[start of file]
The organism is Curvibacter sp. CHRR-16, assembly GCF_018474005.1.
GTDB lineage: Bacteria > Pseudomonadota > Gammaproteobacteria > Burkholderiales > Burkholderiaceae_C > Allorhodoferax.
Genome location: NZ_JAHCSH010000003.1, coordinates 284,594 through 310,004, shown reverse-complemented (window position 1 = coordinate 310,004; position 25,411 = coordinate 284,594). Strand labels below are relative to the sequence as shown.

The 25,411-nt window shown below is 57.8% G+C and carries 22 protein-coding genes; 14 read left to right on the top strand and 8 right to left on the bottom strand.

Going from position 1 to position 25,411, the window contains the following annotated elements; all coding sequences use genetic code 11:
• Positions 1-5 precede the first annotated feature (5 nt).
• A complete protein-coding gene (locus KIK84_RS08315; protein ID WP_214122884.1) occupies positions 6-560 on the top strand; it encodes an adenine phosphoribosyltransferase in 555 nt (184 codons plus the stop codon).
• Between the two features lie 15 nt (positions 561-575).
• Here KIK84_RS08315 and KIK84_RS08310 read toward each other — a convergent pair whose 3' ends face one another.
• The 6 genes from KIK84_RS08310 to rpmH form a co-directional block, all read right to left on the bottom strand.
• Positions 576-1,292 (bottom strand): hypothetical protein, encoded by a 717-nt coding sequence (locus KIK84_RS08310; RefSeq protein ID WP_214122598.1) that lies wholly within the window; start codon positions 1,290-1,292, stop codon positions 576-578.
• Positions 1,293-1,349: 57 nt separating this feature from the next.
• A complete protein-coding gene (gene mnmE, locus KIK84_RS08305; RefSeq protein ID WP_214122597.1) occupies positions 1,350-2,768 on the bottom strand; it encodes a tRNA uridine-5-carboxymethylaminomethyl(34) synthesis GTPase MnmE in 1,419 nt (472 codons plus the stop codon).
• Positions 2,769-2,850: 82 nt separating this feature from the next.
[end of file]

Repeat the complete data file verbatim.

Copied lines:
The organism is Curvibacter sp. CHRR-16, assembly GCF_018474005.1.
GTDB lineage: Bacteria > Pseudomonadota > Gammaproteobacteria > Burkholderiales > Burkholderiaceae_C > Allorhodoferax.
Genome location: NZ_JAHCSH010000003.1, coordinates 284,594 through 310,004, shown reverse-complemented (window position 1 = coordinate 310,004; position 25,411 = coordinate 284,594). Strand labels below are relative to the sequence as shown.

The 25,411-nt window shown below is 57.8% G+C and carries 22 protein-coding genes; 14 read left to right on the top strand and 8 right to left on the bottom strand.

Going from position 1 to position 25,411, the window contains the following annotated elements; all coding sequences use genetic code 11:
• Positions 1-5 precede the first annotated feature (5 nt).
• A complete protein-coding gene (locus KIK84_RS08315; protein ID WP_214122884.1) occupies positions 6-560 on the top strand; it encodes an adenine phosphoribosyltransferase in 555 nt (184 codons plus the stop codon).
• Between the two features lie 15 nt (positions 561-575).
• Here KIK84_RS08315 and KIK84_RS08310 read toward each other — a convergent pair whose 3' ends face one another.
• The 6 genes from KIK84_RS08310 to rpmH form a co-directional block, all read right to left on the bottom strand.
• Positions 576-1,292 (bottom strand): hypothetical protein, encoded by a 717-nt coding sequence (locus KIK84_RS08310; RefSeq protein ID WP_214122598.1) that lies wholly within the window; start codon positions 1,290-1,292, stop codon positions 576-578.
• Positions 1,293-1,349: 57 nt separating this feature from the next.
• A complete protein-coding gene (gene mnmE, locus KIK84_RS08305; RefSeq protein ID WP_214122597.1) occupies positions 1,350-2,768 on the bottom strand; it encodes a tRNA uridine-5-carboxymethylaminomethyl(34) synthesis GTPase MnmE in 1,419 nt (472 codons plus the stop codon).
• Positions 2,769-2,850: 82 nt separating this feature from the next.